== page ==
The discussions surrounding China’s One Belt One Road (OBOR) initiative has reached its peak with India raising its concern over the China-Pakistan Economic Corridor (CPEC) which will pass through Pakistan Occupied Kashmir (PoK). While conveying the country’s decision to skip the opening ceremony of China’s Belt and Road Forum, India stated in no uncertain terms that the proposed corridor is a direct attack on its territorial integrity and sovereignty. Behind the infrastructural push of China in the 65 nations it has identified along the ancient Silk Road is its raw ambition to establish itself as a hegemon. While China wants to forge links across Europe, Asia and Africa, what is of particular concern to India apart from the infringement on its territory is China’s efforts to establish supremacy in the Indian Ocean. China’s designs to connect its coast to Europe through the South China Sea and Indian Ocean in one route would put India at risk of security threats and alter the balance of power in the region. In the hurry to analyze China’s policy and its possible repercussions for the region, a fact that is overlooked is that the Narendra Modi-led government had launched Project Mausam in 2014 to counter the rising Chinese influence in the Indian Ocean Region (IOR).

It can be argued that compared to the scale of OBOR, Project Mausam which is essentially an initiative that comes under the Ministry of Culture pales in its reach. But a closer look at the project reveals its hidden contours which if executed properly can become a game changer for India in its diplomatic outreach. OBOR rests on the principle of tying the nations involved to a set of conditionalities which will eventually affect the sovereign decision-making powers of the countries where investments have been made. It will in a way help China to realise its dream of spreading its footprints globally. When the fact that the investments in the Central Asian and Southeast Asian countries might not yield any profitable benefits for China is taken into consideration, what emerges in the form of OBOR is economic and political colonization. A parallel that can be drawn here is the East India Company of the 18th century that built a political empire by engaging in trade with nations. The economic gains that OBOR is expected to bring to all the nations involved will in turn give China greater political power at the negotiating tables.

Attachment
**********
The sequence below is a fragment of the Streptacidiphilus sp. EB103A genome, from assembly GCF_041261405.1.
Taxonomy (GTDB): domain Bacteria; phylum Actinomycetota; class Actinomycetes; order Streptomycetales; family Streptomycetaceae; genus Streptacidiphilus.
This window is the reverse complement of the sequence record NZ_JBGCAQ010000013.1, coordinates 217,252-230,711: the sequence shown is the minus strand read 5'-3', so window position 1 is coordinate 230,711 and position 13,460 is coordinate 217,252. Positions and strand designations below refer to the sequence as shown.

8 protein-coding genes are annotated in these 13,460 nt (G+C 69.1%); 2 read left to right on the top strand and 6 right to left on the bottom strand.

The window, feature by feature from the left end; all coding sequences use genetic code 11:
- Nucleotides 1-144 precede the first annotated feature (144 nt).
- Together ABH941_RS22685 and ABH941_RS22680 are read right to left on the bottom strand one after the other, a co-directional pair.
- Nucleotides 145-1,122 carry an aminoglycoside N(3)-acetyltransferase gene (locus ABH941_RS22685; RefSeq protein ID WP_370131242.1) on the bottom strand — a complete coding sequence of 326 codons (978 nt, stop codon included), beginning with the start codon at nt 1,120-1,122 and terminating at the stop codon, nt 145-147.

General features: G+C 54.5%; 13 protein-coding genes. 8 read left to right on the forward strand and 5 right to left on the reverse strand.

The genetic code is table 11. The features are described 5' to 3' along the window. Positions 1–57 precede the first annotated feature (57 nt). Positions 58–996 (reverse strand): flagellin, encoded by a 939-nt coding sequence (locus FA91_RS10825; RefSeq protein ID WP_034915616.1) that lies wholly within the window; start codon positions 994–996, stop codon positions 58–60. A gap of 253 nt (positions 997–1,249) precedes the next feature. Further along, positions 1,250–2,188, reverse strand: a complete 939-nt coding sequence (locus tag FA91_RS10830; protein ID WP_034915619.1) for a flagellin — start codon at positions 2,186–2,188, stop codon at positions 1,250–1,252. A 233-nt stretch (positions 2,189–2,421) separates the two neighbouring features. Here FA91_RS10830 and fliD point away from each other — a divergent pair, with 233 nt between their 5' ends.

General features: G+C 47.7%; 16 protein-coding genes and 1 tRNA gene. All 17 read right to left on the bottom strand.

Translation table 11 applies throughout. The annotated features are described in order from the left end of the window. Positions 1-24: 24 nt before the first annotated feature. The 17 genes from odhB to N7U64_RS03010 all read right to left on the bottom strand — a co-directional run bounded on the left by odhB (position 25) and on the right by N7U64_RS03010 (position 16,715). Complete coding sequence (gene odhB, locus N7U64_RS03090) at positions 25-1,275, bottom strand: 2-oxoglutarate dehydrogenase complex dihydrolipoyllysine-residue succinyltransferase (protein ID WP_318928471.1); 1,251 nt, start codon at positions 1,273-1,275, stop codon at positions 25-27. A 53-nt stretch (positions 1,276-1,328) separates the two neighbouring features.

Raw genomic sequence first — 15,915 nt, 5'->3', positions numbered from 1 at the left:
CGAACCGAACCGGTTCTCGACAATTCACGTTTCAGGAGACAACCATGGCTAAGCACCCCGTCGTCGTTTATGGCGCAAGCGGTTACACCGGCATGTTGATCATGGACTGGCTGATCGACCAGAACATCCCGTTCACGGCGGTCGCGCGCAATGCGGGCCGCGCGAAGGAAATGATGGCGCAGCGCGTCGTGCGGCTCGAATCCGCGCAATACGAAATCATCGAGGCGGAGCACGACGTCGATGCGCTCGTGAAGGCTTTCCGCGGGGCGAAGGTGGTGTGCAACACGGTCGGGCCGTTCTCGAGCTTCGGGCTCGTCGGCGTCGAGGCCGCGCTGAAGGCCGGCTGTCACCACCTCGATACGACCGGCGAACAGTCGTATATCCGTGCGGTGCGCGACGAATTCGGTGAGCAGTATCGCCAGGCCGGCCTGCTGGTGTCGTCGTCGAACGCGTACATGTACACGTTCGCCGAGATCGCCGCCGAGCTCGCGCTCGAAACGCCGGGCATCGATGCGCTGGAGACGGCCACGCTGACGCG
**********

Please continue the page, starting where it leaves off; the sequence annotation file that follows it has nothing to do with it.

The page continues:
Contrary to this is India’s Project Mausam that seeks to revive the historical maritime routes that had India as the focal point. Its main aim is to share the knowledge system and ideas between the littoral states of Indian Ocean. The focus is on gaining the trust of the nations involved thereby forging equal partnerships. At a time when global politics is more or less defined by its power games, India’s unique approach has the potential of redefining the principles of geo-strategy.

The project derives its title from the reliance on Monsoon winds by Indian sailors in ancient times for maritime trade. This has helped develop deep cultural linkages with over 40 nations from East Africa along West Asia to countries of South and Souteast Asia. In addition to creating more cultural linkages, the project also aims to develop economic ties by furthering India’s blue economy agenda. This will help the economic progress of all the nations involved in a more or less equitable manner. Above all, the formation of people to people linkages would mean that India will be able to leverage its soft power and thus command greater support in the international arena.

China has already stalled India’s efforts to get a transnational heritage status for the project from UNESCO by claiming that it will hinder its proposal of reviving the maritime silk route. China’s swift response is an indication of the importance that Project Mausam holds in the regional balance of power. Once India can ensure the support of all the nations that are part of Project Mausam, it will keep the balance tilted in favour of India in the Indian Ocean Region.